In November, the Department of Health tested some surrounding wells and found four, including the fire college, that showed elevated PFOS and PFOA levels. Those wells belonged to a private home, a mining business and a local fire station, which have received filters for their wells and a regular supply of bottled water for drinking, cooking, bathing and other household activities.

To date, 40 samples have been collected from homes and business in Marion County, but results are still pending.

While no specific number of class members is listed, the suit suggests the class includes hundreds of firefighters, instructors and administrative employees exposed to the chemicals through contaminated groundwater around the college.

One of the plaintiffs, a former firefighter instructor at the college, drank from the college's well water, which was contaminated by the chemicals. David Battisti, who now lives in Broward County, alleges his thyroid disease is a direct result of exposure.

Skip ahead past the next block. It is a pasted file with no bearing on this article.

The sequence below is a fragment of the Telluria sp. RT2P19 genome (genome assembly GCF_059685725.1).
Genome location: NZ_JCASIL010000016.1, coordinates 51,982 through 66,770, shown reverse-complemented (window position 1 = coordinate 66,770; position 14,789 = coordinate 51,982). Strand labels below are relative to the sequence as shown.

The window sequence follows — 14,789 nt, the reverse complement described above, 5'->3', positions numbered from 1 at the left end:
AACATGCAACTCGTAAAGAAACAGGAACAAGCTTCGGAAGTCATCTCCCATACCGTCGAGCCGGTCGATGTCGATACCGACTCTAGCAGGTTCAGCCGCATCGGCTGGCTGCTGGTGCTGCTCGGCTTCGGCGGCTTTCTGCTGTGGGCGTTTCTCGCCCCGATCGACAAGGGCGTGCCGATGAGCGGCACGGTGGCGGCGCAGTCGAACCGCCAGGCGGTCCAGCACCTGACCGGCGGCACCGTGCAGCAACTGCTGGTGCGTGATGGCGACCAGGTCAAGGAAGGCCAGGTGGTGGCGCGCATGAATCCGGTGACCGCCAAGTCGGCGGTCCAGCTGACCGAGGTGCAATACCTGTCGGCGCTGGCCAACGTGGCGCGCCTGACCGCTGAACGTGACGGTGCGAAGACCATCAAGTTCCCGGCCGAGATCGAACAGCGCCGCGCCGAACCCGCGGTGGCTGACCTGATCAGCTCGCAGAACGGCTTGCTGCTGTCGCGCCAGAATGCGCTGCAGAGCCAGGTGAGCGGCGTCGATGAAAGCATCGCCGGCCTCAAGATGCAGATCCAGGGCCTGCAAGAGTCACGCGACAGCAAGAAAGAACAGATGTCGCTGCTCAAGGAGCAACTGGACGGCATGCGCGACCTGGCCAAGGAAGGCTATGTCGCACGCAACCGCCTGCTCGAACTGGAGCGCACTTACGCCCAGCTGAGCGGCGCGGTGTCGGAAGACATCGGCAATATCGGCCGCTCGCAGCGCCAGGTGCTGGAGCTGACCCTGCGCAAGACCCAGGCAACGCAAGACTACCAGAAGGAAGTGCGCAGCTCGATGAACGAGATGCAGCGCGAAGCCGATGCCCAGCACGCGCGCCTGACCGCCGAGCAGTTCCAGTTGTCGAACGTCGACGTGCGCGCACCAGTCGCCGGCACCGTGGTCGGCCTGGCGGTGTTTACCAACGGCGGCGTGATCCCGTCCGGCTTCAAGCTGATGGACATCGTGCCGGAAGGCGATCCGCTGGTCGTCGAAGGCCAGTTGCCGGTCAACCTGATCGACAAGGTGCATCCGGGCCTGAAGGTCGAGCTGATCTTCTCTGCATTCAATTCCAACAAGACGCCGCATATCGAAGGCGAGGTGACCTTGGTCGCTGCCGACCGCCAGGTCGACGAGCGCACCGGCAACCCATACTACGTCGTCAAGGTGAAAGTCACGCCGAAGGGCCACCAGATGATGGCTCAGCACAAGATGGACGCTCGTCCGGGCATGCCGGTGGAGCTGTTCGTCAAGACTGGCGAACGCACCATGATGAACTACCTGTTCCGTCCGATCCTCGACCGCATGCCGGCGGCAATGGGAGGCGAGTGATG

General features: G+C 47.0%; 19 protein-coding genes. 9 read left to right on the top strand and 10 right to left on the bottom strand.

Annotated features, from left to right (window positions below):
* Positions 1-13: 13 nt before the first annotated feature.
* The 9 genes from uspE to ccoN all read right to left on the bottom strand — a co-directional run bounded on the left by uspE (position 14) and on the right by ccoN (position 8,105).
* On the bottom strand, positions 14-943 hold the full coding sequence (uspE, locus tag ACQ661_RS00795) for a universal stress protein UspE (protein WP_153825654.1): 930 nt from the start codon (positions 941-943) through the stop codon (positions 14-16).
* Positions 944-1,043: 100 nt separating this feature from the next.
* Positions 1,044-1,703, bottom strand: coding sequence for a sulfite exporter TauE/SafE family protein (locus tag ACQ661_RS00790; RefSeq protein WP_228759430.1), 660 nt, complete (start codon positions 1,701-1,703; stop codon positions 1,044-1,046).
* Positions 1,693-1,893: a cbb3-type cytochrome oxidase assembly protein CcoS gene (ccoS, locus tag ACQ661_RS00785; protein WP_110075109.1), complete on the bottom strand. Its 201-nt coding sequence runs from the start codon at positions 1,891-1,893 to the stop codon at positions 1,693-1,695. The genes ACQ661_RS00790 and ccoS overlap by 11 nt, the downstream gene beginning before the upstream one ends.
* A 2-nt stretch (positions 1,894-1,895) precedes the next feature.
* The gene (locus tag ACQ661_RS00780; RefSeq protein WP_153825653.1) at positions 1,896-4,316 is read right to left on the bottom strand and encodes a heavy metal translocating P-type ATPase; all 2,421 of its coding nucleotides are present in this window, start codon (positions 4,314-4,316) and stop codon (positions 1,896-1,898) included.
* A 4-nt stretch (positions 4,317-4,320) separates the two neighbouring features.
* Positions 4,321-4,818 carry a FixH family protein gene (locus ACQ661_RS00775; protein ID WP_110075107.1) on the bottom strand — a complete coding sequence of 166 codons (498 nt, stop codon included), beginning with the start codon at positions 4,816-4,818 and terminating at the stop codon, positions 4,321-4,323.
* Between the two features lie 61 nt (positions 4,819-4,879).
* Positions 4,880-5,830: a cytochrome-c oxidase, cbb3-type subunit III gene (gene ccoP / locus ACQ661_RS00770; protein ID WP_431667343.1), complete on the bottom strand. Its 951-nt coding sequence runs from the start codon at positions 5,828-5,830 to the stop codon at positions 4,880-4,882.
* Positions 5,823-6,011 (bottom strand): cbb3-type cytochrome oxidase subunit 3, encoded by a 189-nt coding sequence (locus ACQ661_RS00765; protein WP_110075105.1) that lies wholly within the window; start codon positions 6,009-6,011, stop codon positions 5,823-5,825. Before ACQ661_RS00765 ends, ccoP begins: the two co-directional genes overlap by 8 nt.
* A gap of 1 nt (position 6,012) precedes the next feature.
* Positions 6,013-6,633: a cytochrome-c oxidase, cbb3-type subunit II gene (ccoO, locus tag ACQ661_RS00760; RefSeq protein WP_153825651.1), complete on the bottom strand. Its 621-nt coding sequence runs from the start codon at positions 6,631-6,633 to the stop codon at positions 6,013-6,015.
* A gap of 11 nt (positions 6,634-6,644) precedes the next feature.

The five other plaintiffs, all Ocala residents, suffer from thyroid disease and various forms of cancer, which they allege is a result of the contaminated water. They could not be reached for comment Wednesday.

All six plaintiffs claim they came in contact with the chemicals through water from the college's pipes, faucets, showerheads, appliances, sinks and drinking water fountains. Two spouses are also named as plaintiffs in the suit.

In August, the state's Department of Environmental Protection conducted tests at the college and found high levels of the chemicals in two of the three wells that provide the college's water supply.

The Governor's Office declined to comment on the matter, as the Fire College is not a party in the suit.

Times/Herald staff writer Elizabeth Koh contributed to this report.